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Risk of increases in ‘working poor’ from National’s policies

1 November 2011

Risk of increases in ‘working poor’ from National’s welfare policies

“National’s policy to get 46, 000 people off benefits provides no answers about where the jobs are coming from or any recognition about how tough it is for people in the job market right now” said CTU welfare spokesperson Eileen Brown.

The policy misses the point that the Welfare Working Group failed to grasp - that is when there are jobs available the benefit numbers drop. Thousands of the people targeted by this policy are on a benefit because they have been made redundant, their company has wound up or they have given up looking for a job because there just aren’t any around.

Eileen Brown said “we would support any initiatives that ensure people who are genuinely able to work get the assistance they need to find a job that suits their talents and abilities. But we object to policies that force people to work when they are the best people to care for their children. Society would not tolerate this for anyone else in the community.”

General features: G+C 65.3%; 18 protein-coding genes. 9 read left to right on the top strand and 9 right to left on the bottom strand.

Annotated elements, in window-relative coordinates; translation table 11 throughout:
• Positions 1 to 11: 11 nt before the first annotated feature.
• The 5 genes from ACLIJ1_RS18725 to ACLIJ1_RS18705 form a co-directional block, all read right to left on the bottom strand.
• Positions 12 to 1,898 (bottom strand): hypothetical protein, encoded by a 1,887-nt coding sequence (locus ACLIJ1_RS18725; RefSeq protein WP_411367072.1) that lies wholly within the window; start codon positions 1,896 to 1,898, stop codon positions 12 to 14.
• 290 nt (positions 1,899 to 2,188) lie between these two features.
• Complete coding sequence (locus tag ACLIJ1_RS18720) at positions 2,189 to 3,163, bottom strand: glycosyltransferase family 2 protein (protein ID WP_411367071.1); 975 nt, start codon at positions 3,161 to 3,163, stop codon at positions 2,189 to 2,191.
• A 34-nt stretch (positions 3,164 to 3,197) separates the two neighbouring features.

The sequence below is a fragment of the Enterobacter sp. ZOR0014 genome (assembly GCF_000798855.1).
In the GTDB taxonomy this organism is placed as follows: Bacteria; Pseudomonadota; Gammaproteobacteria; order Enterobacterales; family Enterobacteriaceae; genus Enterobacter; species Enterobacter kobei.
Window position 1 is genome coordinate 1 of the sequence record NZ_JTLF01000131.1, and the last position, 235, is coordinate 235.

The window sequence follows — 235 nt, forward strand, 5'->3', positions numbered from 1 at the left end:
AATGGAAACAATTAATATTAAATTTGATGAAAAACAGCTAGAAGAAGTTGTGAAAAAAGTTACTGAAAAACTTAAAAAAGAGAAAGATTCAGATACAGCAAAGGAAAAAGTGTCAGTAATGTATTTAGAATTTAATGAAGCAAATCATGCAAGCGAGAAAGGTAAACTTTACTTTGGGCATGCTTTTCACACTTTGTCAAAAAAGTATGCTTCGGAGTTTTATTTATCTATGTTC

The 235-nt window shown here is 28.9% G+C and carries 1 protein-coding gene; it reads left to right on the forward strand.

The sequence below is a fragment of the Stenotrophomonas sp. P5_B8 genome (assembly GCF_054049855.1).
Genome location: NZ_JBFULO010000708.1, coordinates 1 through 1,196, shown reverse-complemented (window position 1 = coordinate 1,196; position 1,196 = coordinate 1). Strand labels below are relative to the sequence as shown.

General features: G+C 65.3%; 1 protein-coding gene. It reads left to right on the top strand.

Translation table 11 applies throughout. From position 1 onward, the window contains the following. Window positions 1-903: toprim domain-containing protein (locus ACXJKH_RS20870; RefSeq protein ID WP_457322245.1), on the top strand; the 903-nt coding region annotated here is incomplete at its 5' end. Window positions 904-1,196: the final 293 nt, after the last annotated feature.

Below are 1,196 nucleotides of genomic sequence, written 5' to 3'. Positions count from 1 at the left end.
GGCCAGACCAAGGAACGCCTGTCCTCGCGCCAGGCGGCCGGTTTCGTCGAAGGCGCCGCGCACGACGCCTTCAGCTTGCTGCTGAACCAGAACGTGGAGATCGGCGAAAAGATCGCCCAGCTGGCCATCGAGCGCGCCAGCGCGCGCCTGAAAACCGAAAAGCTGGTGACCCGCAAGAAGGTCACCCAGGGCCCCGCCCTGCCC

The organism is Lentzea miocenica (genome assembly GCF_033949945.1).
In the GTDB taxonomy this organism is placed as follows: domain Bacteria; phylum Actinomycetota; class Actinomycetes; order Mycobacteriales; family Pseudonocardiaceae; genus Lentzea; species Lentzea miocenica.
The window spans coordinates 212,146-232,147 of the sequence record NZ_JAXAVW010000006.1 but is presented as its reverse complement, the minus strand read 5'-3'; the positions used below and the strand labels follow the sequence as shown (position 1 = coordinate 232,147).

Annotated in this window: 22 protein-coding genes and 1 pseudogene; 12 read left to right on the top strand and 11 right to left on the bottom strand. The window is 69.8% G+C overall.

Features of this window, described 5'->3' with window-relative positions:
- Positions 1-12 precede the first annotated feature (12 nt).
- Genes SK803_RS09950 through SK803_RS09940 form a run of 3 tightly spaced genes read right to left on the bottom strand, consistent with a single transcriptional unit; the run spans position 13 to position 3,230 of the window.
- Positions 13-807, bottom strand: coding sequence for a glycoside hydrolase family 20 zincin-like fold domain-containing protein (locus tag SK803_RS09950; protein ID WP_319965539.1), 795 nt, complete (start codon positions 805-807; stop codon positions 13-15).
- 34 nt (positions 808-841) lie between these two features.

“This policy will push people into any kind of work, no matter how much it is paid or its quality. That means many vulnerable people will end up in low quality, insecure, low paid work, which will not increase their incomes or improve their quality of life. Low quality, badly paid work is as bad as unemployment for those affected. It puts both children and workers at risk.”

“These policies include the possibility of a sole mother with two children including a 12 month old baby having the benefit removed if she won’t accept low paid work.”

The financial savings that the National Party claims must also be questioned because low paid employment incurs many other welfare costs including accommodation supplements and WFF tax credits. Two out of every five children living in poverty are in households with at least one fulltime working adult. There is a high risk that we are simply moving these families from poverty under benefits to poverty in work, along with less contact between parents and children.

“Given the current job market our fear is that National’s policies will just create a whole lot more working poor,” stated Eileen Brown.


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